What do you do for an encore when the first season of a series receives critical acclaim to the tune of 13 Emmy nominations and three wins? That was a prime challenge facing the creative minds and artisans behind Russian Doll (Netflix).
The answer in part resided in adopting and embracing a new orientation while retaining the character-driven foundation of the show--and putting in motion a narrative which helps to nurture further development of those characters. Whereas Russian Doll and its time loop had Nadia Vulvokov (portrayed by series EP, director, writer and co-creator Natasha Lyonne) repeatedly dying in season 1, we are taken in season 2 to the pregnant body of her mother, Lenora Vulvokov (Chloe Sevigny). Going from recurring death in season 1 to how one starts living in season 2 brought an engaging context and perspective that took the series into a fascinating new space.
And breathing visual life into that space was cinematographer Ula Pontikos, BSC who took on season 2, succeeding Christopher Teague who had lensed the first season with distinction. In fact, Teague’s work on Russian Doll, specifically the “Ariadne” episode, won the Emmy in 2019 for Outstanding Cinematography for a Single-Camera (Half Hour) Series. (The other two Emmy wins for Russian Doll were for production design and costumes.)
Not only did Pontikos have to clear a high creative bar in terms of cinematography but also deftly navigate a non-linear time-travel path while adapting to production during the COVID pandemic. On the latter score, Pontikos noted that Russian Doll was one of the first shows to resume (after being shut down some 10 months earlier) full-scale production in NYC as restrictions started to be lifted. She described the experience as a journey into “the scary and unknown,” recalling that meetings after scouting could not be in person but rather were on Zoom. There were limits on the number of background artists on set, and mask wearing was the norm. So much of filmmaking, she observed, entails “physical and human interaction”--with Zoom and the like “a step removed” from that collaborative ideal. Yet cast and crew came together to help realize the creative vision for season 2.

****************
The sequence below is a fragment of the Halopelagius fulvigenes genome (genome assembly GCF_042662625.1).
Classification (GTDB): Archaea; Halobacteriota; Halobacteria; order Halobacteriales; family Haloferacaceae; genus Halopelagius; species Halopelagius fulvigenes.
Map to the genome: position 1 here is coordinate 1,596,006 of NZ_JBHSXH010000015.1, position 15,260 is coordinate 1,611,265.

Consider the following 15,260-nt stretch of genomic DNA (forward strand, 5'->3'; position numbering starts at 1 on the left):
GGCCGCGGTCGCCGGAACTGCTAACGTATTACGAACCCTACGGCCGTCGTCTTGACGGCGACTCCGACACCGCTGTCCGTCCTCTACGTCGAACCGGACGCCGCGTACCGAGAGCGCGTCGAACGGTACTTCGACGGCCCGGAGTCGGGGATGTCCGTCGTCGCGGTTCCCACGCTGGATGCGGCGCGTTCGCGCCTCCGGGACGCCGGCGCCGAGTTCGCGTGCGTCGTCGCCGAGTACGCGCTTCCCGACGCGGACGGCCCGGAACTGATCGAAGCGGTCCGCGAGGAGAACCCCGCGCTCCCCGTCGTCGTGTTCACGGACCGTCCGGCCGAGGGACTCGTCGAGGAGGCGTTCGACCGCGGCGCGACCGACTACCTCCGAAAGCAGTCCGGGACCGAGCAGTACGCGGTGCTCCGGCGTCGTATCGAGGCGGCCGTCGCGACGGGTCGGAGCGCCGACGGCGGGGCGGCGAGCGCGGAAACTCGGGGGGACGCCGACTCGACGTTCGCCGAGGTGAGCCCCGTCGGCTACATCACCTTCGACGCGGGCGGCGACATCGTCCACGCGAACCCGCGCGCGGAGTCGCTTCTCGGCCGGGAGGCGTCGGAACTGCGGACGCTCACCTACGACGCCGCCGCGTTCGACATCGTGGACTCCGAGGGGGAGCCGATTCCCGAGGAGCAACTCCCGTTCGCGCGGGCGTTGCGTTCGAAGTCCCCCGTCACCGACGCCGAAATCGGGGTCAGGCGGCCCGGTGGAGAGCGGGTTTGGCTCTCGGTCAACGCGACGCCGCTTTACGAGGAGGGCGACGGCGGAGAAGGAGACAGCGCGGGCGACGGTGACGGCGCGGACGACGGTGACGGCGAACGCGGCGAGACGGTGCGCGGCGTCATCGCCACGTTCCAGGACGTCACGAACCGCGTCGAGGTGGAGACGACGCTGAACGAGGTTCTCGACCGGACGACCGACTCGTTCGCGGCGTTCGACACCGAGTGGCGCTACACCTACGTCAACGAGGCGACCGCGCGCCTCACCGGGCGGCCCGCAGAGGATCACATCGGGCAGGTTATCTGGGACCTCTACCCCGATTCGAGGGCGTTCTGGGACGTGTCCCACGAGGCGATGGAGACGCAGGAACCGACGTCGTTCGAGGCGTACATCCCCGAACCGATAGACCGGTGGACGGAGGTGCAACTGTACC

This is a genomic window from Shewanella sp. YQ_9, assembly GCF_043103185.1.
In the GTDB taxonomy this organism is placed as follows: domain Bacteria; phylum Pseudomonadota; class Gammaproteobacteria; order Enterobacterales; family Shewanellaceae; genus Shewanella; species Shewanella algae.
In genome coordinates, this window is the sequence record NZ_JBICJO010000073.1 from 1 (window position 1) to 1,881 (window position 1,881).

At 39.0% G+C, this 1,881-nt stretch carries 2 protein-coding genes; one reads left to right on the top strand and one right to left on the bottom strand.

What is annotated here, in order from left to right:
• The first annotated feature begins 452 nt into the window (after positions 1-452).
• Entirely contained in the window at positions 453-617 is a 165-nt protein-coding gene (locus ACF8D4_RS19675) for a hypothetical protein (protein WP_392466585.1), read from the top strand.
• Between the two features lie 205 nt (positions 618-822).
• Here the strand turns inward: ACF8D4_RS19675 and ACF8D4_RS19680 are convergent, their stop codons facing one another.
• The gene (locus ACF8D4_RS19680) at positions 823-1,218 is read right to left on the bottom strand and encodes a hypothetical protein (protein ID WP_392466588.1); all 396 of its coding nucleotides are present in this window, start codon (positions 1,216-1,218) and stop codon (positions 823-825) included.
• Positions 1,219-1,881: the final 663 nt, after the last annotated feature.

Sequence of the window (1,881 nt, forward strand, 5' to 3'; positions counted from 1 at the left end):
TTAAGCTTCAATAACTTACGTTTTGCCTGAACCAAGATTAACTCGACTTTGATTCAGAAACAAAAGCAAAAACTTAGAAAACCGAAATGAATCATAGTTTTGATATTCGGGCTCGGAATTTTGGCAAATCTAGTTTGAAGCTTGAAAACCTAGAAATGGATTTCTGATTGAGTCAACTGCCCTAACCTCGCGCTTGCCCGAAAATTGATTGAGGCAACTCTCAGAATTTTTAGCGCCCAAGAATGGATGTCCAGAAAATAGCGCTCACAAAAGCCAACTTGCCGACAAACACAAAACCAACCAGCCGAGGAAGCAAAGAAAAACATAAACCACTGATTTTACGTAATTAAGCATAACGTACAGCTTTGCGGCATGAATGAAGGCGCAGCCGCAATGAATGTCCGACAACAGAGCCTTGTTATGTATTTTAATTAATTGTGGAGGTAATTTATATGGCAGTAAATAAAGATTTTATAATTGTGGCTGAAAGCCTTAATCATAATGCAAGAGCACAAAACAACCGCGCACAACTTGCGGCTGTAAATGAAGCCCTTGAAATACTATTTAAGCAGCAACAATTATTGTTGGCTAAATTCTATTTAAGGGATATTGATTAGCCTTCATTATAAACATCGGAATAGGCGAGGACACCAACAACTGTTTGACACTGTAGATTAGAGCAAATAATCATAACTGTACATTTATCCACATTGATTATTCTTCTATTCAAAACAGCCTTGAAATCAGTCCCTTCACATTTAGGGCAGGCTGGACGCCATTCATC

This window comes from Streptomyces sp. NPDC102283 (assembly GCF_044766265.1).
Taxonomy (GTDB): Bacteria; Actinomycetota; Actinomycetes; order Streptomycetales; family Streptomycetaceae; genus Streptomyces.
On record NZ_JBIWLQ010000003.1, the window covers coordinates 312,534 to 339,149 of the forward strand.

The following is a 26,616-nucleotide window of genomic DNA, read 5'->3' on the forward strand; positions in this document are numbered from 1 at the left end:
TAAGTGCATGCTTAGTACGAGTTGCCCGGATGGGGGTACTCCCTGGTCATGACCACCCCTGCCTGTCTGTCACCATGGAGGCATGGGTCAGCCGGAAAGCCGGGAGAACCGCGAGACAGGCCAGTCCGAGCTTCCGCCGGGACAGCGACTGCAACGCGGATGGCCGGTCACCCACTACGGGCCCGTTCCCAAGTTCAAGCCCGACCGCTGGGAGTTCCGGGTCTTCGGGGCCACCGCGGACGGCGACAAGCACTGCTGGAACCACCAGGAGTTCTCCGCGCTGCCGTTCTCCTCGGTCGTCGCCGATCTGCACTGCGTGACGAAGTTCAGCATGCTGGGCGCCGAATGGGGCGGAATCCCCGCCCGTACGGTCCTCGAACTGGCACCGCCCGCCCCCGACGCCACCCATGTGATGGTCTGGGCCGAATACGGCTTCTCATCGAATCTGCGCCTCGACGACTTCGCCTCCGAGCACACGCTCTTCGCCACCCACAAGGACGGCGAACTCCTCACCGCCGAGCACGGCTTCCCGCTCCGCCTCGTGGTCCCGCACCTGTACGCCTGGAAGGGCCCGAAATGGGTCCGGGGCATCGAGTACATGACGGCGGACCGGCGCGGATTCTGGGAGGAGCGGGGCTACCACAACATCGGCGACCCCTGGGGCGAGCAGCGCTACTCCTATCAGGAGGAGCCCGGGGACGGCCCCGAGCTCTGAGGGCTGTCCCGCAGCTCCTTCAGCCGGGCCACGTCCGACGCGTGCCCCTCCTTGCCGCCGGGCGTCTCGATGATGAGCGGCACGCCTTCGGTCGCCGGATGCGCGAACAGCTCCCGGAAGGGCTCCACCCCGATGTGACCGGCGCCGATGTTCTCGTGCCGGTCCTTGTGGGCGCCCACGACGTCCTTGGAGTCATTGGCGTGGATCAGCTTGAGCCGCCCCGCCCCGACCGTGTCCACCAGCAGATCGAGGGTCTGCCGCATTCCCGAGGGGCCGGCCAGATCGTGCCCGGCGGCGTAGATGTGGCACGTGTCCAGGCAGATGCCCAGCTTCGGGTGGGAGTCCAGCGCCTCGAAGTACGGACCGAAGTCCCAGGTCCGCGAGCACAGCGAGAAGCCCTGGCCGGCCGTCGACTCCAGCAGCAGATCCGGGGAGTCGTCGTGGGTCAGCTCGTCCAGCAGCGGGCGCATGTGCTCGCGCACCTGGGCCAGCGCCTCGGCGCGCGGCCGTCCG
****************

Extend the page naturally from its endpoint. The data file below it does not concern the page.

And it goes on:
Pontikos noted that she’s a big fan of season 1, describing Teague as “a fantastic cinematographer” who laid a great visual foundation for Russian Doll. She in turn kept elements of that foundation, giving the audience a familiar feel which is an important anchor in the context of the shifting reality fueled by the time travel dynamic. Still, though, there was room for new wrinkles as season 2 transports us to eras ranging from the 1940s to ‘50s and ‘80s as the characters delve into family histories and we get a sense of the impact that one generation has upon the next and so on.
While Teague deployed the RED camera (with HELIUM sensor) on season 1, Pontikos switched to the Sony VENICE for season 2. She viewed the VENICE as the best fit for the second season, relating that the camera could maintain the saturated look of the prior season while dovetailing nicely with low light levels and the variations of the different eras needed for season 2. Pontikos opted for such lenses as Leica, Baltar and Super Baltar to work in conjunction with the VENICE.